An English teenager missing in Queensland's outback after setting out for a run while jackarooing could survive in the desert for anywhere between a few hours and a few weeks.
Sam Woodhouse, 18, has spent at least two nights exposed to the elements on a 135,000 acre property at risk of dehydration, snake bites and injury.
The teenager had been staying at the remote Upshot Station, 130 kilometres southwest of Longreach, for about 10 days before he went missing and had been planning to jackaroo at the station for about six weeks.
The search on Thursday was called off about 5pm as the sun set and will start again at first light on Friday but the teenager could survive in the outback for anywhere between a few hours and a few weeks, according to survival instructor Nick Vroomans
"If he's moving during the day and working really hard, he could be gone in 24 hours," he said.
"...if he's stopped and looked after himself then he can last a few days and if he's found water, it could be two weeks."
Mr Vroomans said the best thing the teenager could do is sit still and wait for help to come to him, moving only early in the morning or late in the evening to find water.
"Food is of no importance whatsoever," he said.
"You can go 30 days without food, it's a common misconception [that it is imperative].
"People get all wound up about food but water is very, very important.
"If he doesn't find water he can be gone in two or three days."
Mr Woodhouse was reported missing at 10.30am on Wednesday after one of the station owners went to get him out of bed, believing he had slept in.
Instead she found the bed empty and Mr Woodhouse's running shoes, along with a backpack, missing with him.
It was not uncommon for Mr Woodhouse to go running and the fact he had left his wallet behind also led police to conclude he may have gone out exercising and become disoriented.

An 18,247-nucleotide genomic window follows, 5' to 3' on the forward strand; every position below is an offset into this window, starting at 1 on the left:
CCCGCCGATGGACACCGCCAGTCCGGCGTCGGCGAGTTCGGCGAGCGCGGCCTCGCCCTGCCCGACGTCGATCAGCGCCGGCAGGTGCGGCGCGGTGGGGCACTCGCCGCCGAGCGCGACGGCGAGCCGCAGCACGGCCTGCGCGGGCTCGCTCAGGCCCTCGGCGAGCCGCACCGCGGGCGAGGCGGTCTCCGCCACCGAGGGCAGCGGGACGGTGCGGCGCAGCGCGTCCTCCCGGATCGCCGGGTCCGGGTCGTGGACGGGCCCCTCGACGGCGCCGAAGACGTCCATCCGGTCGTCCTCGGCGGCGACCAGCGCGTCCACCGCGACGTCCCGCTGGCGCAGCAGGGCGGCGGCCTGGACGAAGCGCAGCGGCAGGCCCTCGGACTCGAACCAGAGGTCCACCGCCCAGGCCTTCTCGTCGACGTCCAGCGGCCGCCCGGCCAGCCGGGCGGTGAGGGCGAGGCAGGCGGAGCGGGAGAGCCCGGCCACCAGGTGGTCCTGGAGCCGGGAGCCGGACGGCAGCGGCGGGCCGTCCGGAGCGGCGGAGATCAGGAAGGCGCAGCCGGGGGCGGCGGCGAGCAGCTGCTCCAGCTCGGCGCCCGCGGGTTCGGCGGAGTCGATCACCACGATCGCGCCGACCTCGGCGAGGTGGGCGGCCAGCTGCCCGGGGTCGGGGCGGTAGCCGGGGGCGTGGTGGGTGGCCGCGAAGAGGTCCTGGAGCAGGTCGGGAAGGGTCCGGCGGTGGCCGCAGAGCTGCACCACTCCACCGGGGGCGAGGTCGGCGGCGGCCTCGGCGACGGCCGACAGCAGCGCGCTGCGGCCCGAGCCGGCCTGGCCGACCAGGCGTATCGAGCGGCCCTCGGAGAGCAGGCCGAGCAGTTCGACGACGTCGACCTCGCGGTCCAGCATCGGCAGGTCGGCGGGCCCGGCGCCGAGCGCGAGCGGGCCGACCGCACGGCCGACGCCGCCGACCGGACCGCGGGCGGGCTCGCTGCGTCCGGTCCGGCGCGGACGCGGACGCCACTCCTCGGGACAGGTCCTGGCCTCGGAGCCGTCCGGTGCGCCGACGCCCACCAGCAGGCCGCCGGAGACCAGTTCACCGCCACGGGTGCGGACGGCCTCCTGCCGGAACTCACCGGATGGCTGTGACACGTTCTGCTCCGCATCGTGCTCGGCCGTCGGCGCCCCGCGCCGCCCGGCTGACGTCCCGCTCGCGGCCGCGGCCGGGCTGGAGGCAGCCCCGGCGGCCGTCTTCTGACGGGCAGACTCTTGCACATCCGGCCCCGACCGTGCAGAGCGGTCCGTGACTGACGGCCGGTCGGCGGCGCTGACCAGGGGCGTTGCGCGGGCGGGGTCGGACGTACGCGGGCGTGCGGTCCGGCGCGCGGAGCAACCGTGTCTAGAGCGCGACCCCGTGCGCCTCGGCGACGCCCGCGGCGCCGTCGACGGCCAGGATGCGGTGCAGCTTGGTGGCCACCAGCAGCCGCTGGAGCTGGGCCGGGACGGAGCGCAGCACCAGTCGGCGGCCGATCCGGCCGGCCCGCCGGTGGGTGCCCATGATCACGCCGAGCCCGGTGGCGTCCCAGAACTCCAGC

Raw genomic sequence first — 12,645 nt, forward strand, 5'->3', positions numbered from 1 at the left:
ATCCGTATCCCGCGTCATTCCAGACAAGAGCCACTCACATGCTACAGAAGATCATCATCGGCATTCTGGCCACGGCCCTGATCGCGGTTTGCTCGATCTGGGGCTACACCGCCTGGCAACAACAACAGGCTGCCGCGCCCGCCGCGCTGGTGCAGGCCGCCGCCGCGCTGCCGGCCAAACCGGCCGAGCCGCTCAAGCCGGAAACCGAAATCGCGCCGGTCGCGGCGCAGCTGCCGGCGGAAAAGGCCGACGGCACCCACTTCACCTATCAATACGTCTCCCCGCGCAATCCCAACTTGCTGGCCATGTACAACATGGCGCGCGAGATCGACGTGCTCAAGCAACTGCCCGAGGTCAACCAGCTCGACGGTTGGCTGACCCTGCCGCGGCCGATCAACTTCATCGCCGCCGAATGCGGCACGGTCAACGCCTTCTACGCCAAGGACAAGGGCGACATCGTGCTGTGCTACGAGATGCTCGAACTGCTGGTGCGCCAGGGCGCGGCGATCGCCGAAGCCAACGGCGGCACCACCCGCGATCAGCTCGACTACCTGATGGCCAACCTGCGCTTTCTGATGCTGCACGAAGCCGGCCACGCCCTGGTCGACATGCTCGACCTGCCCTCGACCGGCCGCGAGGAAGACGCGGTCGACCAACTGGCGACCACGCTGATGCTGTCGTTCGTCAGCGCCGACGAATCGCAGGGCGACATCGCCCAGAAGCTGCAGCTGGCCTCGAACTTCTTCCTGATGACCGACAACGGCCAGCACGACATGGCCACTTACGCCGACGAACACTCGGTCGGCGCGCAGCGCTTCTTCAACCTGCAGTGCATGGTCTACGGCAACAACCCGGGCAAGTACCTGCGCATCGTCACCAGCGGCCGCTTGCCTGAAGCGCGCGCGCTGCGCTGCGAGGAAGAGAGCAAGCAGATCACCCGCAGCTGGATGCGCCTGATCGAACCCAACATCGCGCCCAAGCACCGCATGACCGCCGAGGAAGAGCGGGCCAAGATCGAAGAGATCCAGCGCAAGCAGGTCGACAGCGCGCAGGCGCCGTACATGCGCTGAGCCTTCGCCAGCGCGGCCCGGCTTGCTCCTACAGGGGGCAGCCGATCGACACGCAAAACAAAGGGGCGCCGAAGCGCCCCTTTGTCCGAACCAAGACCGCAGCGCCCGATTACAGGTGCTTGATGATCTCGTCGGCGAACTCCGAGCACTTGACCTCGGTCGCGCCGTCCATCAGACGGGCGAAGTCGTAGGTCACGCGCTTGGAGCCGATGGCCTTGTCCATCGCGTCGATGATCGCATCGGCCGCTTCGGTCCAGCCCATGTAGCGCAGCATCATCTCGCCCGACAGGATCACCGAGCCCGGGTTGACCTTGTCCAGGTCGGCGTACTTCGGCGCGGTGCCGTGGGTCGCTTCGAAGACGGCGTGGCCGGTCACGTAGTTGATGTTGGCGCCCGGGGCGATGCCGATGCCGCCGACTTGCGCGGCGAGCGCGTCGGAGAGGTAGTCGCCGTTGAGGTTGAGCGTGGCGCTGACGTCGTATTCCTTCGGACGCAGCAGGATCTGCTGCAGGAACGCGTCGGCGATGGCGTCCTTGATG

Mr Woodhouse was last seen at 5.30pm on Tuesday so police are unsure if he set off from the homestead for a run on Tuesday evening or Wednesday morning.
Neighbours from next door properties which are actually hundreds of kilometres from Upshot station have joined the search since Wednesday using their own small planes, helicopters and horses.
Mr Woodhouse's family are waiting anxiously in his native England for news of his whereabouts, being kept up to date by officers who have set up their search base at the homestead at Upshot Station.
His sister, Rebecca Woodhouse, first showed her worry when she urged anyone on Facebook who has heard from him to contact her straight away but the posts have gradually become more urgent.
"Would be a great birthday present if my brother would just turn up and ask what all the fuss is about!" She posted on Thursday morning, Australian time.
Thursday's search for Mr Woodhouse ended as the sun went down about 5pm but police are planning to start again at first light.
"[What he can eat in the bush] depends on how handy he is," Senior Constable Shane Ranger said.
"...Dehydration, snake bite, injury, those are the factors we are concerned about."